By the time we returned to skis Teewinot was entirely swallowed by clouds, but luckily the wind had tailed off. Despite the lack of visibility and subsequently horrendous snow conditions, the summit was actually quite peaceful. That said, we knew better than to stick around and test our luck. The turns from the top aren’t nearly as steep as they look from distance, averaging only 43 degrees according to CalTopo, but a wicked punch crust kept us on our toes. Unpredictable supportiveness made it nearly impossible to link two fluent turns, slowing our pace to a painful limp. Style and glamour were scrapped in favor of survival. I skied the crux first, originally intent on making turns through the entirety, but as the grade steepened and the snow grew firmer I became acutely aware of just how dangerous a slip here could be. Faced with less than eight feet of wiggle room, I pulled out my axe and began to side slip with metal at the ready. Sam did the same, dragging his pick in a self-arrested toe-edge scrape – but hey, the important part was not catching an edge and cartwheeling back to Lupine Meadows, and we passed that test with flying colors.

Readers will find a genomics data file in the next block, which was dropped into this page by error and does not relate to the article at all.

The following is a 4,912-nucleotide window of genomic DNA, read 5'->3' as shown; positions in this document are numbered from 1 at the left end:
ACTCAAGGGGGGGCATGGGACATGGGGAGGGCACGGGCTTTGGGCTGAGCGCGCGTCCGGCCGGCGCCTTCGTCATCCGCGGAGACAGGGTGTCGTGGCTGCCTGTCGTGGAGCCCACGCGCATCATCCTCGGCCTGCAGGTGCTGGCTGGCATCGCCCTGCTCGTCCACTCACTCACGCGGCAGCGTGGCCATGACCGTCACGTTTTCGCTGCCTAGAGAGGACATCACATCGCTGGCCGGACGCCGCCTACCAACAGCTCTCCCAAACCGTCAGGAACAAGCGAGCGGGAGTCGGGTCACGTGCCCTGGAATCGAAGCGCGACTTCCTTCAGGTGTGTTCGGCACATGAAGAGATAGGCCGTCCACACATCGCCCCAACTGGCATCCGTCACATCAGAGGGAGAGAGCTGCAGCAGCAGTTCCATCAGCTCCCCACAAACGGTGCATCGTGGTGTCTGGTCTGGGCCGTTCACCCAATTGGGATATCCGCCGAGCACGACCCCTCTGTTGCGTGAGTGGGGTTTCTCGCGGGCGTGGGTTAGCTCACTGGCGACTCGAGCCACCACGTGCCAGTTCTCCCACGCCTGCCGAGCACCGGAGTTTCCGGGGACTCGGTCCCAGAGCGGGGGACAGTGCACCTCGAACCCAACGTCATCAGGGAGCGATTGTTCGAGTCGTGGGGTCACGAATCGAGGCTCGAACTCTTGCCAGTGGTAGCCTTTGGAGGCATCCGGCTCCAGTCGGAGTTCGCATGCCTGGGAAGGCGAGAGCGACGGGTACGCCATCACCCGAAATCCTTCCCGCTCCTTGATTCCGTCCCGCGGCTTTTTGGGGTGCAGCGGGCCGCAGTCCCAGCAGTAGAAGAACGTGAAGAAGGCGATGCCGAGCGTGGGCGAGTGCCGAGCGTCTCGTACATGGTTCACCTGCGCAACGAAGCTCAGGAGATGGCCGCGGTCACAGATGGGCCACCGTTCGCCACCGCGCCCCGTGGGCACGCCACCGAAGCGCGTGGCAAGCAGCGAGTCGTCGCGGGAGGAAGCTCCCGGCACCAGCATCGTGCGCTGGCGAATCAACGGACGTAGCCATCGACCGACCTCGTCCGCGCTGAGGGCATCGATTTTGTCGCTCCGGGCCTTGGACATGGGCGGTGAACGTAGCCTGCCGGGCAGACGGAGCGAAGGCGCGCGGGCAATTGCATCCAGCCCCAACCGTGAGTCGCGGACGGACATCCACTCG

A video of our descent can be viewed here:

My first turns on the upper East Face
Side slipping the crux, barely wide enough for skis!

To say any part of our descent actually qualified as skiing would be grandiose, but the lower apron was especially ugly. Though rocks and other direct impact hazards vanish after the crux, the grade stays significantly steep and still qualifies as a terrible place to fall. We hacked our way down the remaining 4,000 feet embarrassingly slow – according to my helmet camera, the entire ordeal took over ninety minutes. Even after we reached tree-line and regained visibility, the rotten snow kept us skiing like baby deer on an ice rink, in an earthquake. Back on flat ground I collapsed into a snowbank and watched as thick storm clouds devoured the East Face. We escaped in quite literally the knick of time – by the skin of our teeth.